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Non-traditional forms of project finance are gaining traction in the GCC

Stakeholders in the GCC construction sector are looking into non-traditional sources of project financing to bridge funding gaps caused by liquidity constraints and increasingly stringent banking regulations, Fatima de la Cerna reports

Companies in the region are becoming creative in their efforts to secure project funding, states Mathew.
Companies in the region are becoming creative in their efforts to secure project funding, states Mathew.

In Q1 2019, banks around the world will implement Basel III, an international reform framework developed by the Basel Committee on Banking Supervision that is aimed at boosting the regulation and risk management of the banking sector.

Speaking to Construction Week in March this year, Karim Nassif, associate director of infrastructure finance at S&P Global Ratings, noted that Basel III will make it harder for banks to offer long-term project financing support, likely placing further pressure on the region’s construction industry.

He elaborated: “The construction sector is feeling the strain in terms of its operational ability to deliver the GCC’s vast infrastructure pipeline. According to S&P Global Ratings’ estimates, the GCC has a funding gap of roughly $270bn. If the region is going to deliver this infrastructure pipeline in spite of the funding gap, stakeholders are going to need to secure project finance [from other areas].” 

Like Nassif, Shimmy Mathew recognises the need to pursue non-traditional forms of financing. But rather than propose it as a possible course of action for the industry, he says that it’s a practice that is already being adopted in the Middle East. 

The chief financial officer of KBW Investments tells Construction Week that in the past couple of years, a dearth of liquidity in local and international banking systems has been the biggest challenge facing the construction sector. 

“Regionally, this has been a direct result of the price of oil, which is still the primary driver for economic growth in many countries across the Middle East,” he explains. “A slowdown in government spending means that bank deposits drop and lending tends to dry up, as lenders think more selectively about granting loans. Meanwhile, the cost of lending rises at the same time.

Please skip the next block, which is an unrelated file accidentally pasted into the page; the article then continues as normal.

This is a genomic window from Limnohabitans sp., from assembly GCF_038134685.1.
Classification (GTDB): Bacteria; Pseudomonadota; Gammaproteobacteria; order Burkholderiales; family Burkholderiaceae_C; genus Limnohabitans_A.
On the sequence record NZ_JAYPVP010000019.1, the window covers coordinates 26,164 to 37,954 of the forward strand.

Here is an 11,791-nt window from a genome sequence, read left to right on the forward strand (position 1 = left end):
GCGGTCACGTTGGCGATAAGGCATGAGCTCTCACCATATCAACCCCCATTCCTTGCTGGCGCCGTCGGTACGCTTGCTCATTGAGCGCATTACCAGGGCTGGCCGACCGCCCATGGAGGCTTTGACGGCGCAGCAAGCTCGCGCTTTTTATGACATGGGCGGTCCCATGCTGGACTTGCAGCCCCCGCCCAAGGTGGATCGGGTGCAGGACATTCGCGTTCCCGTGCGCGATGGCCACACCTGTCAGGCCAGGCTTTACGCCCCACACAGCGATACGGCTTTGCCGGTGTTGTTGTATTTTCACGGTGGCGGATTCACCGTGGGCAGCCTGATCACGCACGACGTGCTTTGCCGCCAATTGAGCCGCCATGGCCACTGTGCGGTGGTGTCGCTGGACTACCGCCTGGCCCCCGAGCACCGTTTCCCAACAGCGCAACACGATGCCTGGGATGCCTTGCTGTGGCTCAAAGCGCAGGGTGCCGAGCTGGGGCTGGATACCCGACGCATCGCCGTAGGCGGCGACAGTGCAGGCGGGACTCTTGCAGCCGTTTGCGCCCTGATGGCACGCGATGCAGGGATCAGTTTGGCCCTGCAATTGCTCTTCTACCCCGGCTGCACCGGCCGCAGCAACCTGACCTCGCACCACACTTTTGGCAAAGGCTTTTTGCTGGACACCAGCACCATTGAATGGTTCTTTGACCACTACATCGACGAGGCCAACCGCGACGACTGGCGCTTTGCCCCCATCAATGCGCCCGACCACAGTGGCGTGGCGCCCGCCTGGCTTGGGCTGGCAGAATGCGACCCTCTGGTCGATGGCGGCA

“This has been compounded by new international regulatory standards, such as Basel III, which have made some banks more reluctant to allocate long-term loans.”

 In an effort to weather this challenging financing climate, construction companies are reportedly becoming creative in their efforts to obtain funding for their projects. 

“Against this backdrop, construction industry stakeholders have generally had to become a little more creative when it comes to securing financing,” explains Mathew. “As well as more traditional forms of financing, companies are now looking at a variety of options, including private equity players, specialist infrastructure funds, and capital markets – through bonds and/or sukuk – to make up the shortfall.”

He clarifies, however, that the extent of the impact of low liquidity differs from country to country. “This has affected the banking sectors of some countries more than others; in the UAE, the Central Bank’s Credit Sentiment Survey for the second quarter of this year suggested that demand for credit appeared to have stabilised following a recovery registered in the previous quarter.”

While other parts of the region are struggling with liquidity, the UAE has seen an increase in budget allocation for infrastructure development, reveals Mathew. 

“The project finance climate in the region currently varies significantly, both by geography and by sector,” he says. “In the UAE, the government is […] continuing to spend on infrastructure, thus helping to drive project finance deals. The Dubai government’s budget for 2017 actually increased by 12% on last year’s, with a total of $4.5bn (AED16.6bn) set aside for infrastructure, transport, and economics.

“That is a rise of $490m (AED1.8bn) [compared to] the year before, and shows that the government here will continue to invest despite the low oil price, which is a great confidence booster for the market here. In addition, the advent of [Expo 2020] means that projects will continue to be awarded and that public spending will continue.”

Sharjah is reportedly also showing resilience and growth, despite challenging regional conditions.

“In Sharjah, where Arada – a developer formed by a joint venture between KBW Investments and the Sharjah-based Basma Group – is active, a similar story is taking place,” Mathew continues, adding: “For 2017, the Sharjah government announced the largest budget in its history, with infrastructure spending increasing by 7% on the year before. 

“This approach gives all stakeholders in the local construction industry, whether developers, contractors, banks, or other finance outfits, confidence in the market.”